I often think about how to motivate clients to make better decisions. As I work with clients who want to feel better in some way or other, there are often obstacles around the changes that they may need to make, be it related to movement, diet, self-talk, addictions, self-care etc.
There are some methods which rely on shaming: such as dieting mantras that suggest that you are “less than” because of your size, or “stop smoking” campaigns that suggest that the best reason to stop is so that you don’t smell so bad. Some methods would find what motivates you to change by finding what triggers your pride and then work on that to motivate you to make different decisions. These things may work to an extent. However, if you try to change yourself based on shame or fear, then you will ultimately end up simply redirecting the focus of negative intention elsewhere. This is why I work with my clients to change habits, coming from a place of love. This is harder in the short run but is much more profound in its results.
But what does this mean? How does one use gentle love as a force to change, rather than the more powerful noise of fear?
First, we must identify what triggers negative feelings: social anxiety, fear of failure, being ridiculed for something as a child etc. Next, we might look at where this comes from, but it isn’t always essential to pick this apart in too much detail. If there is need for delving into the pieces of a challenging past then a talking therapist can be an essential element to the journey of choosing to make changes. We then must look at how we can choose love, self-care, and compassion. We can start small here – perhaps noticing someone or something else for which these feelings can be felt. And then use these feelings to start to form new, positive habits. This is different for everyone and for some this is a challenging journey with many twists and turns.
I firmly believe, and will always promote:
We cannot shame ourselves into change; we can only love ourselves into evolution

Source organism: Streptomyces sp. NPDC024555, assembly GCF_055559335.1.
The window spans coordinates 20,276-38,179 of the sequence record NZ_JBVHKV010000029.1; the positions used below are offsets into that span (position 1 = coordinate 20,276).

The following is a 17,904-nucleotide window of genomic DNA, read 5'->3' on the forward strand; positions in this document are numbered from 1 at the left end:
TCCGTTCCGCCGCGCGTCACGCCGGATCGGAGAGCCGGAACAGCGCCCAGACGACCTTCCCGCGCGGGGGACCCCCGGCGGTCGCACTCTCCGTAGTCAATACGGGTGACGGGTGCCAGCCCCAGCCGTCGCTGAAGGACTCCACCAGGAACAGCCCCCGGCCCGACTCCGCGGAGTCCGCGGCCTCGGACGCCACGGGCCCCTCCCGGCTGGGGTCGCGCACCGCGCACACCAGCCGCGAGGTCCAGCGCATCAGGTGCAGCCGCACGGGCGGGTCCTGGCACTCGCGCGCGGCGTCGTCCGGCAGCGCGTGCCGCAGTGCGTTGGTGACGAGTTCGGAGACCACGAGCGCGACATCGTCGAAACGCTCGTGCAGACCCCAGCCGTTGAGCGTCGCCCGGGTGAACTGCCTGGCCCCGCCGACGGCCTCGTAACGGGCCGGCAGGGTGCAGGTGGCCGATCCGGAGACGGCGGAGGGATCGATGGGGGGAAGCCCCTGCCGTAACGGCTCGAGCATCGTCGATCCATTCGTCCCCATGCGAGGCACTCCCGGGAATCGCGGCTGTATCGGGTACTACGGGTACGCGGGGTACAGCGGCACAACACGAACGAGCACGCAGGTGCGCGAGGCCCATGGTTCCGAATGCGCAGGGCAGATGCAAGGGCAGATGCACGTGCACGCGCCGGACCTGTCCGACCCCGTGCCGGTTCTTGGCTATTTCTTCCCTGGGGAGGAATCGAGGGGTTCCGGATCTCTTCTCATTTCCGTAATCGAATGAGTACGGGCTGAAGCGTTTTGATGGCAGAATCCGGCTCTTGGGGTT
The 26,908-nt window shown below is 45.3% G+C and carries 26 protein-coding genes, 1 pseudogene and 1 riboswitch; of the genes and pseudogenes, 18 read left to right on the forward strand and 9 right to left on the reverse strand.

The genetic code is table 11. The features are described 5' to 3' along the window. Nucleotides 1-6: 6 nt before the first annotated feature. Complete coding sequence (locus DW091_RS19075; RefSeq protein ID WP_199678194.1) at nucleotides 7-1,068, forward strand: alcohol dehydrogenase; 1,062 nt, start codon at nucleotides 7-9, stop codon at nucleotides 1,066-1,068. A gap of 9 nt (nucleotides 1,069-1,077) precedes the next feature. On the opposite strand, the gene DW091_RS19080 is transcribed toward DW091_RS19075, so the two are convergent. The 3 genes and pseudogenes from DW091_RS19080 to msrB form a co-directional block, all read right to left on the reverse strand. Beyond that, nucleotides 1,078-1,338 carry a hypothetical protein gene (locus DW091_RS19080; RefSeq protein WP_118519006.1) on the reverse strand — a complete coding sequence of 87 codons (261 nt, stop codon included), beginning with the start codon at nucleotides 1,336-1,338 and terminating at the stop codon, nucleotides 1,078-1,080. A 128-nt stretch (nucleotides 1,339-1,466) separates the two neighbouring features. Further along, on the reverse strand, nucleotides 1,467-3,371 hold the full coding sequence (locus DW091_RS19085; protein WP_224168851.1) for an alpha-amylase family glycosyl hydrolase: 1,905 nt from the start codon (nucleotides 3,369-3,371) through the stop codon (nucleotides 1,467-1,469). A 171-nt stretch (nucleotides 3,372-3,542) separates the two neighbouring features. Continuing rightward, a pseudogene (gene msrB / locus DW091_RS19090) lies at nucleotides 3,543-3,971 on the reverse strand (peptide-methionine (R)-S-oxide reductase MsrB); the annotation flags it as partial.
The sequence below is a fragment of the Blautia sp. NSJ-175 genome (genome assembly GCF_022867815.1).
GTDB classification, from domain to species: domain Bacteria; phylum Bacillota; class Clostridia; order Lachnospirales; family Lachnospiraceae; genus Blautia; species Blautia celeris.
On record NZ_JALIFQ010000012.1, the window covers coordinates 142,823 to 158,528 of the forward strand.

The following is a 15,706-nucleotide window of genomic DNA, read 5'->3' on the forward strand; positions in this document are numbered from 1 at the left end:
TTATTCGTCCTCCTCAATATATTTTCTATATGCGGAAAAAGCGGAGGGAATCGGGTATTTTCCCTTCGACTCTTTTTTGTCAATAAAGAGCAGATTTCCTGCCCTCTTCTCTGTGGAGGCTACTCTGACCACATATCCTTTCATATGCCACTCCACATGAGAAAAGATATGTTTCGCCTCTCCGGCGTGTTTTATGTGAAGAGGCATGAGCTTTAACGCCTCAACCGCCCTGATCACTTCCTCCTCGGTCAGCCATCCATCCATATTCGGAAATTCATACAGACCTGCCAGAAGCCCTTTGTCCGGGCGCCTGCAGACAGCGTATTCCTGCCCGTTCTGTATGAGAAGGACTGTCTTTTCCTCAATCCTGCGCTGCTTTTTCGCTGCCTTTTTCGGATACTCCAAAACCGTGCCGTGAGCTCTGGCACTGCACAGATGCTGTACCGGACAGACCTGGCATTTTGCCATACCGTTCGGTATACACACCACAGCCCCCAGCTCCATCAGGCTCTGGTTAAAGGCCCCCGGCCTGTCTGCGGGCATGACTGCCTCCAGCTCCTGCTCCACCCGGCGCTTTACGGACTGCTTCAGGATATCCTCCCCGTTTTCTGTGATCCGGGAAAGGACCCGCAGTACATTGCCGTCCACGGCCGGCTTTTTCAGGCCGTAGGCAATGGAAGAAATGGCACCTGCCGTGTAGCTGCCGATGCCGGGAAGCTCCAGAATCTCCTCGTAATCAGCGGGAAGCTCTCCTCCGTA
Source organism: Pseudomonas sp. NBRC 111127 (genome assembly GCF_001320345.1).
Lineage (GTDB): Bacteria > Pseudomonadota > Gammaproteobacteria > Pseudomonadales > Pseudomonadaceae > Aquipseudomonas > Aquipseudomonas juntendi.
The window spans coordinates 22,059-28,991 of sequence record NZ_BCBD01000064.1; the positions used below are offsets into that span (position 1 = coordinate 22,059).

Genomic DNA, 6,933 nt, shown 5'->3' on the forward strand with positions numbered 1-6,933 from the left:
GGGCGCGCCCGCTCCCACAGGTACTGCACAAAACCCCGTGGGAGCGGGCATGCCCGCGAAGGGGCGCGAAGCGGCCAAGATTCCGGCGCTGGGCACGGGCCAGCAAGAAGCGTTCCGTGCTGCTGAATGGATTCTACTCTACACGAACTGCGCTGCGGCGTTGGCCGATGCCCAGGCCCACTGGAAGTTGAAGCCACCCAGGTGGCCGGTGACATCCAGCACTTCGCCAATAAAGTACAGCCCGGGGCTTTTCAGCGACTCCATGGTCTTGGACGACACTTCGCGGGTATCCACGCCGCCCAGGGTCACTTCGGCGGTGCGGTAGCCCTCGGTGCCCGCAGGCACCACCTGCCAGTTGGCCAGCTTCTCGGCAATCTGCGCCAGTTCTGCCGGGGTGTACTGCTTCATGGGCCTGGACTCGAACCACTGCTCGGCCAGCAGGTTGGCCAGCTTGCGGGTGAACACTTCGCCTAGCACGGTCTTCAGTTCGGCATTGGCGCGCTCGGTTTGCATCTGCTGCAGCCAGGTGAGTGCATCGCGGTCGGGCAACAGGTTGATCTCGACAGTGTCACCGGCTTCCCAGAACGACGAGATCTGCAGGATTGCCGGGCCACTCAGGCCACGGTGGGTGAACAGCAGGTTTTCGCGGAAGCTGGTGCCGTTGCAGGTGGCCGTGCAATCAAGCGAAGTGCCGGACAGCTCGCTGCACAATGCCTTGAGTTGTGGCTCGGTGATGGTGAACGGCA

If you have a habit that you’d like to change, perhaps try this very simple trick:
Think of someone you love, and chose to make that change for them, or with them in mind.
For example, you might want to be happier, so you might choose to simply smile more often. So, when you look in a mirror, you think of that beloved person, and you smile at them. Every time you pass someone in the street or in a shop, you see something of that beloved person in the people you see, and you smile at them. Before you know it, you will develop a habit of smiling, from an honest place of love. And you will also have developed your ability to connect with a feeling of love which can only lead to better self-care.
For comparison, if you chose to smile from a place of shame, rather than a place of love, you will find a very different long-term impact. For example, you might decide to smile in order to hide how depressed you feel. This means that you will smile at people just as often as in the previous example, however, every time you smile, rather than evoking love, you are reminding yourself that you must do this because of a feeling of depression – you are exercising the neural pathways between your conscious habits and your feelings of depression and your feelings of shame around your depression.
Which do you think is more useful? To exercise and build your ability for love or your ability for shame?
As a Kinesiologist I can help to deduce what you need to do to balance your own health, mentally, emotionally, nutritionally, bio-chemically, physically, and energetically.
Jeni Howland practices Kinesiology, Somatic Yoga Therapy, Reiki and Aroma Touch – a gentle massage technique. Jeni also teaches Kinesiology Foundation courses – the next one will commence in September at the Cheltenham Holistic Health Centre. contact Jeni directly for more information or to book an appointment: Jeni@jenihowland.com